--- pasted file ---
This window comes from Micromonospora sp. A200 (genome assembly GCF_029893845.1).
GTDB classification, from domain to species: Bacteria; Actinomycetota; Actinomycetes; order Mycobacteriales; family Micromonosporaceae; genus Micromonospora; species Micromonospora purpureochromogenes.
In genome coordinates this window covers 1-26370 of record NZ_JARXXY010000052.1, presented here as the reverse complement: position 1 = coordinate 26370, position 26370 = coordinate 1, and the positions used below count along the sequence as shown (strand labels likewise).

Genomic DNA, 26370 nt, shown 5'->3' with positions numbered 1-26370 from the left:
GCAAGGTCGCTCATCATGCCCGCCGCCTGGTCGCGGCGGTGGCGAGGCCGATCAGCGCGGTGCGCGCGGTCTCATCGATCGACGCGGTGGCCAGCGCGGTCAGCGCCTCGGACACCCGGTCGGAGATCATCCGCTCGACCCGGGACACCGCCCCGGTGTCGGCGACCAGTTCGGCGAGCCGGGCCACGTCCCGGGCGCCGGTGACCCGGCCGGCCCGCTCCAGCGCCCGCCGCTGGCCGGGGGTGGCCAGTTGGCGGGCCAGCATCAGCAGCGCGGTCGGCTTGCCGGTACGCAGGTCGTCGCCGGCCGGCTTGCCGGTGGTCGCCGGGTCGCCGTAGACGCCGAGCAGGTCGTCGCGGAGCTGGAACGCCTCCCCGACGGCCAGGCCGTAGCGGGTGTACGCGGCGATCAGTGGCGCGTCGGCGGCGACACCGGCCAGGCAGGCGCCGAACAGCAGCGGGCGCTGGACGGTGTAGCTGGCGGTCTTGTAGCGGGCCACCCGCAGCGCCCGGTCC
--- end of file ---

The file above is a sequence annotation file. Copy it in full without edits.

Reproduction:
This window comes from Micromonospora sp. A200 (genome assembly GCF_029893845.1).
GTDB classification, from domain to species: Bacteria; Actinomycetota; Actinomycetes; order Mycobacteriales; family Micromonosporaceae; genus Micromonospora; species Micromonospora purpureochromogenes.
In genome coordinates this window covers 1-26370 of record NZ_JARXXY010000052.1, presented here as the reverse complement: position 1 = coordinate 26370, position 26370 = coordinate 1, and the positions used below count along the sequence as shown (strand labels likewise).

Genomic DNA, 26370 nt, shown 5'->3' with positions numbered 1-26370 from the left:
GCAAGGTCGCTCATCATGCCCGCCGCCTGGTCGCGGCGGTGGCGAGGCCGATCAGCGCGGTGCGCGCGGTCTCATCGATCGACGCGGTGGCCAGCGCGGTCAGCGCCTCGGACACCCGGTCGGAGATCATCCGCTCGACCCGGGACACCGCCCCGGTGTCGGCGACCAGTTCGGCGAGCCGGGCCACGTCCCGGGCGCCGGTGACCCGGCCGGCCCGCTCCAGCGCCCGCCGCTGGCCGGGGGTGGCCAGTTGGCGGGCCAGCATCAGCAGCGCGGTCGGCTTGCCGGTACGCAGGTCGTCGCCGGCCGGCTTGCCGGTGGTCGCCGGGTCGCCGTAGACGCCGAGCAGGTCGTCGCGGAGCTGGAACGCCTCCCCGACGGCCAGGCCGTAGCGGGTGTACGCGGCGATCAGTGGCGCGTCGGCGGCGACACCGGCCAGGCAGGCGCCGAACAGCAGCGGGCGCTGGACGGTGTAGCTGGCGGTCTTGTAGCGGGCCACCCGCAGCGCCCGGTCC